Internship, Lwiro Primates Rehabilitation Center (May 2021 – June 2022)
Paisible was born in 1992 in the village of Muhungu in the province of South Kivu, Democratic Republic of Congo (DRC). He is one of 15 children; his father worked for the government and his mother planted cassava, maize, beans, and bananas. The family raised a few cows and goats; every day after school, Paisible and his brothers looked for fodder for the goats. He obtained the state high school diploma having studied veterinary technology in his final years at l'Institut Technique Vétérinaire in Walunga.
Interested in the medical care of animals, he began his university studies in 2014 in the faculty of veterinary medicine at l'Université du Cinquantenaire de Lwiro in DRC. He graduated as a veterinarian in 2020. Eager to do work with wildlife but having no means to make that happen, Dr. Kulimushi worked for 12 months with Veterinarians Without Borders (Belgium). In addition to vaccinating farm animals for Rinderpest, he raised the awareness of local farmers on animal housing, nutrition, and preventative medical care. Paisible credits the experience with "teaching me to live in a multicultural setting with people of different social ranks".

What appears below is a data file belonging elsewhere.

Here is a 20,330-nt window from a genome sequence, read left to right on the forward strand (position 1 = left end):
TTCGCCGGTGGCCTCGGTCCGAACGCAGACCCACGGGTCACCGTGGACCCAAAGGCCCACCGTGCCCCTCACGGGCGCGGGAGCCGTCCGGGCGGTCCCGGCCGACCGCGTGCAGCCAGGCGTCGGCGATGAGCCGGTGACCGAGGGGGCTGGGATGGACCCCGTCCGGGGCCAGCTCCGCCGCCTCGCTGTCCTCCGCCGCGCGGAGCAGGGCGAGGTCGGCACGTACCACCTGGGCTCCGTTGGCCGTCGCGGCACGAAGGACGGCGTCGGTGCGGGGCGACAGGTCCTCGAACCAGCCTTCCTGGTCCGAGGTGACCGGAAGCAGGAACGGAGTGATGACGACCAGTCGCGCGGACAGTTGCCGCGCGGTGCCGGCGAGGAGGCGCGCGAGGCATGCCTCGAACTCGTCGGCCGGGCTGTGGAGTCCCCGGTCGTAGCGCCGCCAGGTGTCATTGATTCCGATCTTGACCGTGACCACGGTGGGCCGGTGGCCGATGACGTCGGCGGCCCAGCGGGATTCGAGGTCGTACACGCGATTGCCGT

Immediately upon hearing of the ConserVet scholarship opportunity, he applied and was selected. Although his internship training at Lwiro was focused on non-human primates such as chimpanzees and monkeys, he worked with parrots, other wildlife, and pets. He became comfortable with anesthetizing primates, parrots, and pet animals, including monitoring and the remote administration (darting) of anesthesia to wildlife. He learned and applied the principles of both clinical and preventative medicine to the patients and residents of the sanctuary. Paisible particularly appreciated “getting the education at two levels—the theory and the practical.” He had the opportunity to improve his surgical skills, including the management of trauma, spaying pets, and exploratory laparotomies. He became proficient at diagnostic specimen collection, routine laboratory analysis and techniques, and post-mortem (autopsy) examination.
Paisible recognizes how important the One Health approach is for the surveillance of emerging infectious diseases at the human-wildlife interface as well as in conservation efforts to preserve populations of critically endangered animals. In his words "the ConserVet scholarship allowed me to work with wildlife. By making it possible for African veterinarians to pursue higher education, the scholarships will save wildlife."
Dr. Kulimushi is currently in the role of senior veterinarian at the Lwiro Primates Rehabilitation Center.
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